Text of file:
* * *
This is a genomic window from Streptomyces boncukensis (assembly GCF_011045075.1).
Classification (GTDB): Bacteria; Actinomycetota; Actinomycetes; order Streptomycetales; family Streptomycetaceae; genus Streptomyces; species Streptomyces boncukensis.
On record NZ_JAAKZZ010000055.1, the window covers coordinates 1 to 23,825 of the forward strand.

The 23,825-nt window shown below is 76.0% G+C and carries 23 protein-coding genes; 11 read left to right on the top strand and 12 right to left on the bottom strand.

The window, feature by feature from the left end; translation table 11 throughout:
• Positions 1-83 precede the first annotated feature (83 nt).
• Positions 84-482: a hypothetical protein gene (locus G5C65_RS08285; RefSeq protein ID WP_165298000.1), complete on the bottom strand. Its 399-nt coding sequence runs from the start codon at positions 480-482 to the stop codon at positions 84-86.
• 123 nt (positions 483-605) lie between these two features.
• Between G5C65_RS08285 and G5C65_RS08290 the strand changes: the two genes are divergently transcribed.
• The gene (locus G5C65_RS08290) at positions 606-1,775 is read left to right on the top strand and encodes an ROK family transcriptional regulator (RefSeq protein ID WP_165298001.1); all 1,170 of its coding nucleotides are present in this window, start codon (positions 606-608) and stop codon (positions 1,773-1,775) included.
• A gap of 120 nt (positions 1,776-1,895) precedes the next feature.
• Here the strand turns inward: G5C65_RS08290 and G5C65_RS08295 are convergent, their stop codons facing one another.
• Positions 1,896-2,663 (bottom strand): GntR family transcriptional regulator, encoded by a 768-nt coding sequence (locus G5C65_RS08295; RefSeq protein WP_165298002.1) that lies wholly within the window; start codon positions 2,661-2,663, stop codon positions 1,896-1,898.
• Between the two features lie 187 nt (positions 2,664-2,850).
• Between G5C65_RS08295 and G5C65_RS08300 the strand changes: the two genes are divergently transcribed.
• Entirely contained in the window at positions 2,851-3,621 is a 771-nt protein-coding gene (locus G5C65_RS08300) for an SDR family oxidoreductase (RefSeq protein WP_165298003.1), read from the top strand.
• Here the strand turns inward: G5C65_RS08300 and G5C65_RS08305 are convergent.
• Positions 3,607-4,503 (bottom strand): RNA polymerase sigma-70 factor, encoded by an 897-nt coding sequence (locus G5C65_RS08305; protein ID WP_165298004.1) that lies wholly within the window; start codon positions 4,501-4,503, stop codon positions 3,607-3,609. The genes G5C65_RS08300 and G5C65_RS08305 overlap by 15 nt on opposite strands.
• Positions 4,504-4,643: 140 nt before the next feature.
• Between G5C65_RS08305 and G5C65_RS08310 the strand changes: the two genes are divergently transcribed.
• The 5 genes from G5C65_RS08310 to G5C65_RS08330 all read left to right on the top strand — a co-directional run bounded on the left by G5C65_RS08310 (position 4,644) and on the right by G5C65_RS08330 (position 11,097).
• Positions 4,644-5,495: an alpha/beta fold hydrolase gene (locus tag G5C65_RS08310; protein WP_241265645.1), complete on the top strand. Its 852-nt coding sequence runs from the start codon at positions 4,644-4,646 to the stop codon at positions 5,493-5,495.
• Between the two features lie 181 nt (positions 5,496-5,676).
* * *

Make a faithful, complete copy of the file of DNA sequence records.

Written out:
This is a genomic window from Streptomyces boncukensis (assembly GCF_011045075.1).
Classification (GTDB): Bacteria; Actinomycetota; Actinomycetes; order Streptomycetales; family Streptomycetaceae; genus Streptomyces; species Streptomyces boncukensis.
On record NZ_JAAKZZ010000055.1, the window covers coordinates 1 to 23,825 of the forward strand.

The 23,825-nt window shown below is 76.0% G+C and carries 23 protein-coding genes; 11 read left to right on the top strand and 12 right to left on the bottom strand.

The window, feature by feature from the left end; translation table 11 throughout:
• Positions 1-83 precede the first annotated feature (83 nt).
• Positions 84-482: a hypothetical protein gene (locus G5C65_RS08285; RefSeq protein ID WP_165298000.1), complete on the bottom strand. Its 399-nt coding sequence runs from the start codon at positions 480-482 to the stop codon at positions 84-86.
• 123 nt (positions 483-605) lie between these two features.
• Between G5C65_RS08285 and G5C65_RS08290 the strand changes: the two genes are divergently transcribed.
• The gene (locus G5C65_RS08290) at positions 606-1,775 is read left to right on the top strand and encodes an ROK family transcriptional regulator (RefSeq protein ID WP_165298001.1); all 1,170 of its coding nucleotides are present in this window, start codon (positions 606-608) and stop codon (positions 1,773-1,775) included.
• A gap of 120 nt (positions 1,776-1,895) precedes the next feature.
• Here the strand turns inward: G5C65_RS08290 and G5C65_RS08295 are convergent, their stop codons facing one another.
• Positions 1,896-2,663 (bottom strand): GntR family transcriptional regulator, encoded by a 768-nt coding sequence (locus G5C65_RS08295; RefSeq protein WP_165298002.1) that lies wholly within the window; start codon positions 2,661-2,663, stop codon positions 1,896-1,898.
• Between the two features lie 187 nt (positions 2,664-2,850).
• Between G5C65_RS08295 and G5C65_RS08300 the strand changes: the two genes are divergently transcribed.
• Entirely contained in the window at positions 2,851-3,621 is a 771-nt protein-coding gene (locus G5C65_RS08300) for an SDR family oxidoreductase (RefSeq protein WP_165298003.1), read from the top strand.
• Here the strand turns inward: G5C65_RS08300 and G5C65_RS08305 are convergent.
• Positions 3,607-4,503 (bottom strand): RNA polymerase sigma-70 factor, encoded by an 897-nt coding sequence (locus G5C65_RS08305; protein ID WP_165298004.1) that lies wholly within the window; start codon positions 4,501-4,503, stop codon positions 3,607-3,609. The genes G5C65_RS08300 and G5C65_RS08305 overlap by 15 nt on opposite strands.
• Positions 4,504-4,643: 140 nt before the next feature.
• Between G5C65_RS08305 and G5C65_RS08310 the strand changes: the two genes are divergently transcribed.
• The 5 genes from G5C65_RS08310 to G5C65_RS08330 all read left to right on the top strand — a co-directional run bounded on the left by G5C65_RS08310 (position 4,644) and on the right by G5C65_RS08330 (position 11,097).
• Positions 4,644-5,495: an alpha/beta fold hydrolase gene (locus tag G5C65_RS08310; protein WP_241265645.1), complete on the top strand. Its 852-nt coding sequence runs from the start codon at positions 4,644-4,646 to the stop codon at positions 5,493-5,495.
• Between the two features lie 181 nt (positions 5,496-5,676).